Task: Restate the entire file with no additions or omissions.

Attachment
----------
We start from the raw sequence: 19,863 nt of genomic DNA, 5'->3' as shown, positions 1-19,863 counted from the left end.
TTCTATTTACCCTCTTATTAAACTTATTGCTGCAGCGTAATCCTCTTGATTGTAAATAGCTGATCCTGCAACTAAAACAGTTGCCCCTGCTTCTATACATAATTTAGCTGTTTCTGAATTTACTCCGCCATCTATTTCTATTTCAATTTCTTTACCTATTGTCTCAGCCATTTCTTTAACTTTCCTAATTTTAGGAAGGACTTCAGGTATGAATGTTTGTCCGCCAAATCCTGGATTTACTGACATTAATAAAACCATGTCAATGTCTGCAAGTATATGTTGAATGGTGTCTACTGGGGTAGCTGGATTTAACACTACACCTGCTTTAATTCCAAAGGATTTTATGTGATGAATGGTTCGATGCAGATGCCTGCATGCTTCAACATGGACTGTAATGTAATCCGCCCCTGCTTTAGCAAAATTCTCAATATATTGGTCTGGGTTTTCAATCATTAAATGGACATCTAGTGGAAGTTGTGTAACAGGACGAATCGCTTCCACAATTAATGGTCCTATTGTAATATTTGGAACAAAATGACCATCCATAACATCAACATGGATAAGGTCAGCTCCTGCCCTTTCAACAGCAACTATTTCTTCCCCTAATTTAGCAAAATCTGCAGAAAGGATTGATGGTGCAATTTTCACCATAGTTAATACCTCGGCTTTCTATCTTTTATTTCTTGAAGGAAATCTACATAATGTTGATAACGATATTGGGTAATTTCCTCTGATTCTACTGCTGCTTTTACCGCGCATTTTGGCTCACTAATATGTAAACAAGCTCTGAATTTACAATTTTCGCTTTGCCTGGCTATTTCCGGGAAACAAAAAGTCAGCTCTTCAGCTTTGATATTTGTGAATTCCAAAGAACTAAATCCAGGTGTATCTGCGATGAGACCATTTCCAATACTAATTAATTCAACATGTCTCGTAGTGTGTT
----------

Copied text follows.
We start from the raw sequence: 19,863 nt of genomic DNA, 5'->3' as shown, positions 1-19,863 counted from the left end.
TTCTATTTACCCTCTTATTAAACTTATTGCTGCAGCGTAATCCTCTTGATTGTAAATAGCTGATCCTGCAACTAAAACAGTTGCCCCTGCTTCTATACATAATTTAGCTGTTTCTGAATTTACTCCGCCATCTATTTCTATTTCAATTTCTTTACCTATTGTCTCAGCCATTTCTTTAACTTTCCTAATTTTAGGAAGGACTTCAGGTATGAATGTTTGTCCGCCAAATCCTGGATTTACTGACATTAATAAAACCATGTCAATGTCTGCAAGTATATGTTGAATGGTGTCTACTGGGGTAGCTGGATTTAACACTACACCTGCTTTAATTCCAAAGGATTTTATGTGATGAATGGTTCGATGCAGATGCCTGCATGCTTCAACATGGACTGTAATGTAATCCGCCCCTGCTTTAGCAAAATTCTCAATATATTGGTCTGGGTTTTCAATCATTAAATGGACATCTAGTGGAAGTTGTGTAACAGGACGAATCGCTTCCACAATTAATGGTCCTATTGTAATATTTGGAACAAAATGACCATCCATAACATCAACATGGATAAGGTCAGCTCCTGCCCTTTCAACAGCAACTATTTCTTCCCCTAATTTAGCAAAATCTGCAGAAAGGATTGATGGTGCAATTTTCACCATAGTTAATACCTCGGCTTTCTATCTTTTATTTCTTGAAGGAAATCTACATAATGTTGATAACGATATTGGGTAATTTCCTCTGATTCTACTGCTGCTTTTACCGCGCATTTTGGCTCACTAATATGTAAACAAGCTCTGAATTTACAATTTTCGCTTTGCCTGGCTATTTCCGGGAAACAAAAAGTCAGCTCTTCAGCTTTGATATTTGTGAATTCCAAAGAACTAAATCCAGGTGTATCTGCGATGAGACCATTTCCAATACTAATTAATTCAACATGTCTCGTAGTGTGTT